Subcontracting work for research and development purposes brings many advantages. It allows compa...
Innovation is essential for businesses who want to stay competitive and foster growth. One of the essential elements driving this innovation is Research and Development (R&D). The significance of R&D is acknowledged by the UK government, which offers tax incentives to encourage businesses to invest in it. From our experience, businesses often underestimate how innovative they actually are – not realising that some of their projects count as R&D (and therefore missing out on valuable government tax relief as a result). As such, this article introduces the fundamentals of research and development to give context behind claiming valuable R&D Tax Credits.
Most people will know that R&D (or R+D) is an abbreviation for ‘research and development’. Collins Dictionary defines R&D as “the part of an organisation that works to improve its products and develop new ones, or the activity of doing this”.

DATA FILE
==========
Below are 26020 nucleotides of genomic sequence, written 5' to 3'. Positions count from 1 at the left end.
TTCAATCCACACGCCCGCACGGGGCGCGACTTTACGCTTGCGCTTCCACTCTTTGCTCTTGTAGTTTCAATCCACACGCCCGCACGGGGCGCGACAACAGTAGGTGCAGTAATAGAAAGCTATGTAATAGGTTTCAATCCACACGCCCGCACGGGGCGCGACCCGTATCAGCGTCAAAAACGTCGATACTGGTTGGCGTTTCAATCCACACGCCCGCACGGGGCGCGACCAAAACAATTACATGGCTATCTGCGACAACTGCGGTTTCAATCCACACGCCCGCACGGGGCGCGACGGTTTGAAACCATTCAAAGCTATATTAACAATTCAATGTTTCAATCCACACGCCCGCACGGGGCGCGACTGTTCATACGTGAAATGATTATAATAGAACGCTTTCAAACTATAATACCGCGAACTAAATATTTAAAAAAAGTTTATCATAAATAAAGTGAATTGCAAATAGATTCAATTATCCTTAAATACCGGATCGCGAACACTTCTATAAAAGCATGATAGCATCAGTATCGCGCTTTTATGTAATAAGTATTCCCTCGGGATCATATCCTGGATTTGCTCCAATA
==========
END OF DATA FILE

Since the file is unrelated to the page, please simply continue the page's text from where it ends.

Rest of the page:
The UK government defines research and development as “the creative and systematic work undertaken to increase the stock of knowledge”. In other words, it’s about finding new solutions to overcome challenges. Businesses generally conduct research and development to improve or create new processes, technologies, products or services.
To define research and development projects for claiming tax relief, HMRC looks for three main areas of scientific or technological advancement. Under these UK government’s guidelines, R&D projects must:
R&D projects must create an advance in science and technology in relation to a process, product or service (the advance must be for the overall industry, not just for your business). Most businesses start research and development when existing tools are not able to help them meet their business needs or new market demands. To progress with their work, companies will look for an advancement in either knowledge or capabilities by undertaking a period of research, experimentation, testing, analysis and development.